Nurit Peled-Elhanan is an Israeli academic, activist, and a laureate of the Sakharov Prize for Human Rights and the Freedom of Thought awarded by the European Parliament.
Nurit Peled-Elhanan Ambreen Agha July 26, 2016Topics:Region: Preethi Nallu July 23, 2016
Over the first week of July, Mr. and Mrs. Hyder Ghulam Bhat were confronted with a difficult decision. They had to call off their daughter's wedding.
"We regret to inform that due to prevailing circumstances in the Valley, the marriage ceremony of our daughter is hereby postponed," their announcement in the local paper read.
The "prevailing circumstances" referred to deadly fighting that broke out on July 8 in the Indian administered part of Kashmir, where they live.Topics:Region:
Michael Bronner July 20, 2016
“What do you mean by ‘tea and sugar?’” the American interrogators wanted to know.
Armed with an intelligence phone intercept in which the phrase “tea and sugar” was uttered by a then-30-something Mauritanian electrical engineer named Mohamedou Ould Slahi during a conversation with a friend, the military intelligence officers – who now had Slahi shackled to the floor in a wooden hutch at Guantánamo – were convinced he was speaking in code, “tea and sugar” some sort of encrypted directives in a terrorist plot.Topics:Region:
Michael Busch July 14, 2016
Yesterday afternoon, El Salvador’s Supreme Court issued a landmark ruling that could change the face of justice in the country. The court found a 1993 amnesty law—which blocks investigations and prosecutions of crimes committed during El Salvador’s civil war—to be unconstitutional.Topics:Region:
Paola Chaves and Fabio Andrés Díaz July 12, 2016
The historic bi-lateral ceasefire recently signed by the Colombian government and the FARC seems to consolidate the possibility of a final agreement that will end the conflict. This is a momentous occasion. It demonstrates that conflict with the FARC and the carnage it produced in Colombia over the past six decades can be ended.Topics:Region:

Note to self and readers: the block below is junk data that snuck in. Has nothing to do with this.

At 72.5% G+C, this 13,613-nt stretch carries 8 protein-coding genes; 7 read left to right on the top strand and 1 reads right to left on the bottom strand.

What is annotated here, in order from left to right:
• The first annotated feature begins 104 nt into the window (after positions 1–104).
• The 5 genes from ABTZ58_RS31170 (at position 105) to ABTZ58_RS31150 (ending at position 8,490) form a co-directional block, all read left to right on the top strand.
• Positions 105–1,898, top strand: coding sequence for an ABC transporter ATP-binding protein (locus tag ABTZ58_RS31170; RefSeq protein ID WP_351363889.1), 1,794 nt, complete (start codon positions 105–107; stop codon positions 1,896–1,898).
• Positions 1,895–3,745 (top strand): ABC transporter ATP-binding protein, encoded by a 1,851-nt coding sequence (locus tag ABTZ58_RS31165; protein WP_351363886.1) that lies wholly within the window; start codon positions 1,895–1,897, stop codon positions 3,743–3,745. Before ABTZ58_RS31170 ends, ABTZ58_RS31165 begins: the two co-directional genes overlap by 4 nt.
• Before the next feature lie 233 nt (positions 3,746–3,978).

Edward Eremugo Luka July 11, 2016
After being a refugee for five years, Johnny returns to Juba, South Sudan on the day of its independence. But his homecoming is marred by the new bittersweet realities plaguing the world’s youngest country.
July 7, 2011. 10.10amTopics:Region:
Steve Shaw July 11, 2016
President Xi Jinping’s state visit to the United Kingdom in October 2015 was a landmark moment for the country’s relationship with China. It marked the first time a Chinese president had visited the UK in a decade, and resulted in business deals estimated to be worth almost £40 billion. The UK’s Conservative government described the visit as a “golden era” for relations and showed itself to be one of China’s closest friends in the West.Topics:Region:
Hassan Ghedi Santur July 8, 2016
For over a week, social media has been ablaze thanks to a memoir written by a Scottish actress by the name of Louise Linton. It all started on July 1st when an excerpt from her memoir called “How my dream gap year in Africa turned into a nightmare” was published in the lifestyle section of The Telegraph.Topics:Region:
Kai Krienke July 7, 2016
In an interview given to Le Monde in 2010, Algerian historian Mohammed Harbi declared that “[s]ince [Algerian] independence, history is under surveillance.” Although he was speaking in the specific context of Franco-Algerian history, Harbi’s remarks have particular relevance to the decade-long civil war that claimed between 100,000 and 200,000 lives from 1992-2002, and to the history that remains silenced to this day.Topics:Region:
Mohammed Kadalah June 28, 2016
It was a winter night when I sat in a café with four friends and heard on the news that Zine el-Abidine Ben Ali, president of Tunisia, had fled to Saudi Arabia on January 14, 2011. It was a strange piece of news! We looked at one another, and all of us were thinking the same thing: ‘Could it happen in Syria?’ But nobody dared to say it out loud... After a few months, three of us were protesting and could not believe it was really us!Topics:Region: